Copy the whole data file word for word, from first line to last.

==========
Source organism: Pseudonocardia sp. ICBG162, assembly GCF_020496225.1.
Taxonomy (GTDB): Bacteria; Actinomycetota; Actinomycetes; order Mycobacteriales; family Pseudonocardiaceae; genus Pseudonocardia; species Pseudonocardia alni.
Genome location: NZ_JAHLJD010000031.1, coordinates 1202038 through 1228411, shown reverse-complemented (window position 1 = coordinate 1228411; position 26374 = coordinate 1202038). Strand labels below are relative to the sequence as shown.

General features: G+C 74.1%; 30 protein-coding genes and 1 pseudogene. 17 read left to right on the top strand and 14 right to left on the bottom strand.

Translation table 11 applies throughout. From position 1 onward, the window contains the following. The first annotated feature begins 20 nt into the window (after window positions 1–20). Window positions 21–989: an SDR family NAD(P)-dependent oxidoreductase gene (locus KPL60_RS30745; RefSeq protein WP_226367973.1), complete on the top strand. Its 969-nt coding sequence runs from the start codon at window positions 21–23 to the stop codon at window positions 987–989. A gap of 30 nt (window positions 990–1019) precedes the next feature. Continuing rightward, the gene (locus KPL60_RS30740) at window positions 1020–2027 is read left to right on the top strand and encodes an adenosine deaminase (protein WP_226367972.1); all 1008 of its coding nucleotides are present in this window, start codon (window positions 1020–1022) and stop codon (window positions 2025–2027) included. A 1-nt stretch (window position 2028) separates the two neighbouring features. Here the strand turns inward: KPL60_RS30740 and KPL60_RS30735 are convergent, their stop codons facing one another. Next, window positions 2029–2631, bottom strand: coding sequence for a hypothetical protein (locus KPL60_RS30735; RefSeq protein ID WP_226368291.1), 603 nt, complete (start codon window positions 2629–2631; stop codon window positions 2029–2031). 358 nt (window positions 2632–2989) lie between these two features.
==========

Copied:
Source organism: Pseudonocardia sp. ICBG162, assembly GCF_020496225.1.
Taxonomy (GTDB): Bacteria; Actinomycetota; Actinomycetes; order Mycobacteriales; family Pseudonocardiaceae; genus Pseudonocardia; species Pseudonocardia alni.
Genome location: NZ_JAHLJD010000031.1, coordinates 1202038 through 1228411, shown reverse-complemented (window position 1 = coordinate 1228411; position 26374 = coordinate 1202038). Strand labels below are relative to the sequence as shown.

General features: G+C 74.1%; 30 protein-coding genes and 1 pseudogene. 17 read left to right on the top strand and 14 right to left on the bottom strand.

Translation table 11 applies throughout. From position 1 onward, the window contains the following. The first annotated feature begins 20 nt into the window (after window positions 1–20). Window positions 21–989: an SDR family NAD(P)-dependent oxidoreductase gene (locus KPL60_RS30745; RefSeq protein WP_226367973.1), complete on the top strand. Its 969-nt coding sequence runs from the start codon at window positions 21–23 to the stop codon at window positions 987–989. A gap of 30 nt (window positions 990–1019) precedes the next feature. Continuing rightward, the gene (locus KPL60_RS30740) at window positions 1020–2027 is read left to right on the top strand and encodes an adenosine deaminase (protein WP_226367972.1); all 1008 of its coding nucleotides are present in this window, start codon (window positions 1020–1022) and stop codon (window positions 2025–2027) included. A 1-nt stretch (window position 2028) separates the two neighbouring features. Here the strand turns inward: KPL60_RS30740 and KPL60_RS30735 are convergent, their stop codons facing one another. Next, window positions 2029–2631, bottom strand: coding sequence for a hypothetical protein (locus KPL60_RS30735; RefSeq protein ID WP_226368291.1), 603 nt, complete (start codon window positions 2629–2631; stop codon window positions 2029–2031). 358 nt (window positions 2632–2989) lie between these two features.